I once had many failures hidden in closets and tucked inside drawers. An untouched sewing machine, next to patterns and material never used; bottles of paint, packages of brushes, mere dreams of pictures I would someday create; jars with buttons, tiny bits of ribbon, greeting cards never made; strings of beads and baubles, jewelry never completed.
I tried almost every type of craft, and many times, most times, I quit. I used to think I was a failure, incompetent, inept.
But one day, I cleansed my home, rid its contents of everything that didn’t matter to me. As I poured craft remnants into a large bag, my heart began to ache. I was sad for a life I had dreamt of, one I had never seen.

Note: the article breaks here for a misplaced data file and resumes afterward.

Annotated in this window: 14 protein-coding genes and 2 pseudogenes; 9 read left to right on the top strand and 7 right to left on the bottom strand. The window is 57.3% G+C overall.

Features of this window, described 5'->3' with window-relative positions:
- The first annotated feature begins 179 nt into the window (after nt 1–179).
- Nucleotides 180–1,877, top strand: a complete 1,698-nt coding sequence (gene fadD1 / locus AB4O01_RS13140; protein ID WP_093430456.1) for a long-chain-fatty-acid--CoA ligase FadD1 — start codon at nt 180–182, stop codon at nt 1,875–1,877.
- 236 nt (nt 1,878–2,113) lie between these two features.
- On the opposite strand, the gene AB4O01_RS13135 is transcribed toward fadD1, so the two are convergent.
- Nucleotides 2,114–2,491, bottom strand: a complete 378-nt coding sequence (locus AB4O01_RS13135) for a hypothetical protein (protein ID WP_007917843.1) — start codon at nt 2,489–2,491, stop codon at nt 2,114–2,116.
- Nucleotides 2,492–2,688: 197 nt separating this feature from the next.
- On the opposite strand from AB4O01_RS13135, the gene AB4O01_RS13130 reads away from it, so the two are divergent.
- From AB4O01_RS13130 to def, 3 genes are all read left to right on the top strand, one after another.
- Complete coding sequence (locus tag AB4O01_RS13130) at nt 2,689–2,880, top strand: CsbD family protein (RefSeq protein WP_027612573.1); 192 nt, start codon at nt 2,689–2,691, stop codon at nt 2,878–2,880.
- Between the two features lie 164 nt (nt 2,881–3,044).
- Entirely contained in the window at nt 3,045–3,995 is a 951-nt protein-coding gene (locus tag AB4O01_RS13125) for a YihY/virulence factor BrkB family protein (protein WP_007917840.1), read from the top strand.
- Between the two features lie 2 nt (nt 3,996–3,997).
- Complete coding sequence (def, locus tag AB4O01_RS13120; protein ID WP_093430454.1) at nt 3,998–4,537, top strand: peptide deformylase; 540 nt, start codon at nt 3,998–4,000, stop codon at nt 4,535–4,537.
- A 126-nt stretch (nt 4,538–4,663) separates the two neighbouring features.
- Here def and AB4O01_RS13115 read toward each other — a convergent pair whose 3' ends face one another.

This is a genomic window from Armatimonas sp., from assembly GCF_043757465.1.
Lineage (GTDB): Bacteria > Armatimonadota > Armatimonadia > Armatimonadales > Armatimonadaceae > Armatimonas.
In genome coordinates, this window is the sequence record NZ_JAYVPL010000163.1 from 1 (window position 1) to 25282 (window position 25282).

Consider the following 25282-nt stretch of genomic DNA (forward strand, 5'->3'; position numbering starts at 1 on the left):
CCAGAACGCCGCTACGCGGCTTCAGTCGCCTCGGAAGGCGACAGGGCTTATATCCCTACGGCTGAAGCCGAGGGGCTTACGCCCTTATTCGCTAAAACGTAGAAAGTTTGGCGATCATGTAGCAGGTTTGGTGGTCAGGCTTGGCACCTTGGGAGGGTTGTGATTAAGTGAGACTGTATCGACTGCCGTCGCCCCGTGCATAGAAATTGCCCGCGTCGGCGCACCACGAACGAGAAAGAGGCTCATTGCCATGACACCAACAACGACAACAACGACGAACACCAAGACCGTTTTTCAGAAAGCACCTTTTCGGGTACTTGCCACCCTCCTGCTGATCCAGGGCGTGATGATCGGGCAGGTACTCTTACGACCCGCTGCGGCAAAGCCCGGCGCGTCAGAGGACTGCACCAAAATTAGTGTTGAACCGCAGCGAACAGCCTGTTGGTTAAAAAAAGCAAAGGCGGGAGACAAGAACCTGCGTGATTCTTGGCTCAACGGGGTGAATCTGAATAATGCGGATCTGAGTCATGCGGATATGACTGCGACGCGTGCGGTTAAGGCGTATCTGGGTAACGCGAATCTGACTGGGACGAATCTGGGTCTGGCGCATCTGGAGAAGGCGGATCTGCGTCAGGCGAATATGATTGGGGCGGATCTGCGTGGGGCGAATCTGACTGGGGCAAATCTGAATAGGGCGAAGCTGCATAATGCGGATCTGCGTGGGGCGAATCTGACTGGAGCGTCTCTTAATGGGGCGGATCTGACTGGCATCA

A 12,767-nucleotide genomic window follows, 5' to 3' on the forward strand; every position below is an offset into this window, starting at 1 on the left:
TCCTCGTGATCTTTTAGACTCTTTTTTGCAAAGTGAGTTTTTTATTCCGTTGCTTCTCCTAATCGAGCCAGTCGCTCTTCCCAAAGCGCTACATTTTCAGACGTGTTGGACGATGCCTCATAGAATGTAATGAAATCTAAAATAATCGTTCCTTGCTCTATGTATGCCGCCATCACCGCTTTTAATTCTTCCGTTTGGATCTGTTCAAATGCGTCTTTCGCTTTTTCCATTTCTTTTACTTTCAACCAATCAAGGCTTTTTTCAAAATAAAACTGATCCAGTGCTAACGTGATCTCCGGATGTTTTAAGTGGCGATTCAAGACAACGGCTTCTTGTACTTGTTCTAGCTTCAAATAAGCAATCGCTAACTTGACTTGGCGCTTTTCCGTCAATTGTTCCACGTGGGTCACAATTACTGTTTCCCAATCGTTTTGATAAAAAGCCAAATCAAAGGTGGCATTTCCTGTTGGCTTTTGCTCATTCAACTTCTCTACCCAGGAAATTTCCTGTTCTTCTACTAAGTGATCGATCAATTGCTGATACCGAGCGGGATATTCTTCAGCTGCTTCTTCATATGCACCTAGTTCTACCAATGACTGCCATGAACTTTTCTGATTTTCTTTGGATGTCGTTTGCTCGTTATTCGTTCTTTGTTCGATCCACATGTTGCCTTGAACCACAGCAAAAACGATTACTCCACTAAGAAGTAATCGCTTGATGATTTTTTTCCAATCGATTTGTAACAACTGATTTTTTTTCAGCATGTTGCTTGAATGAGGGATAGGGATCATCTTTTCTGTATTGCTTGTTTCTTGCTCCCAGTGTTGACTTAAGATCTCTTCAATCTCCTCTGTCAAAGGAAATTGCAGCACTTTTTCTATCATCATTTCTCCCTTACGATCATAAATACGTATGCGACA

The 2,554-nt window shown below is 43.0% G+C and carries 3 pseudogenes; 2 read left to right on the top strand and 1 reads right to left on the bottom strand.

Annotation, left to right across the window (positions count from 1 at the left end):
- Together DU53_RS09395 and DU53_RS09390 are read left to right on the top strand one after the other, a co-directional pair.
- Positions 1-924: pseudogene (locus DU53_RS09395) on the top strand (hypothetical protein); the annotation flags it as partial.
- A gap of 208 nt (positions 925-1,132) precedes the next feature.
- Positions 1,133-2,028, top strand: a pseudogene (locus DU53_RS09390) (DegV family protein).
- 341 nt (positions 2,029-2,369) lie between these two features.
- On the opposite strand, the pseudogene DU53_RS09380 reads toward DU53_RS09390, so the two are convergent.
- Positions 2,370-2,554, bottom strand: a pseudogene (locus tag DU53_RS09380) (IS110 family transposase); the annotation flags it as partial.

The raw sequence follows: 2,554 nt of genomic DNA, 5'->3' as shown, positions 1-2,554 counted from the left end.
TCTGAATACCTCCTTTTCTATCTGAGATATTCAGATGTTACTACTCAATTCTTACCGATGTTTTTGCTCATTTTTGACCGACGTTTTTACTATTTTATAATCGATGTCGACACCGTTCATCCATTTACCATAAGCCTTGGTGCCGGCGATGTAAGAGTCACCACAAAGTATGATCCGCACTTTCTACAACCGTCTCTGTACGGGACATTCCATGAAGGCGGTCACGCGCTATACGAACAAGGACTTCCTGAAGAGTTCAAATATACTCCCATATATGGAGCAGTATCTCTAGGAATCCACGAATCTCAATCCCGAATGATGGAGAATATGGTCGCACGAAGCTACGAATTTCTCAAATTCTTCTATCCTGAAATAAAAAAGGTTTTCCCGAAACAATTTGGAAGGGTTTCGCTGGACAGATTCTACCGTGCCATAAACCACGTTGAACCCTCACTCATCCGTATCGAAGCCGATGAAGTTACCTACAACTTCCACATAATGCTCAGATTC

But a funny thing happened the day I dropped that bag at the thrift store. My heart did a turn around, a reversal, a leap in the air. I was free, I was light. The stress was removed, gone from my life.
I no longer had to pretend to be someone I wasn’t. I no longer had to try to like things I didn’t.
The sense of failure I once felt was gone. I had never failed. I had only tried. I had made discoveries with each stroke of a brush, felt it in the hum of a sewing machine, saw it when I placed a tiny bead upon a string.
That day, when almost every craft was gone from my life, I discovered something new about myself. My gifts were not in strings and baubles and beads, my gifts were in words I would one day share.How can we know what we truly love in life if we never try? How can we know who we are if we never… Click To Tweet
I own very few craft items now. What once filled a room now sits inside a box. My projects were never failed attempts, only lessons waiting to be learned.
You can never fail, unless you never try. Never give up exploring, discovering, experimenting with life.strong>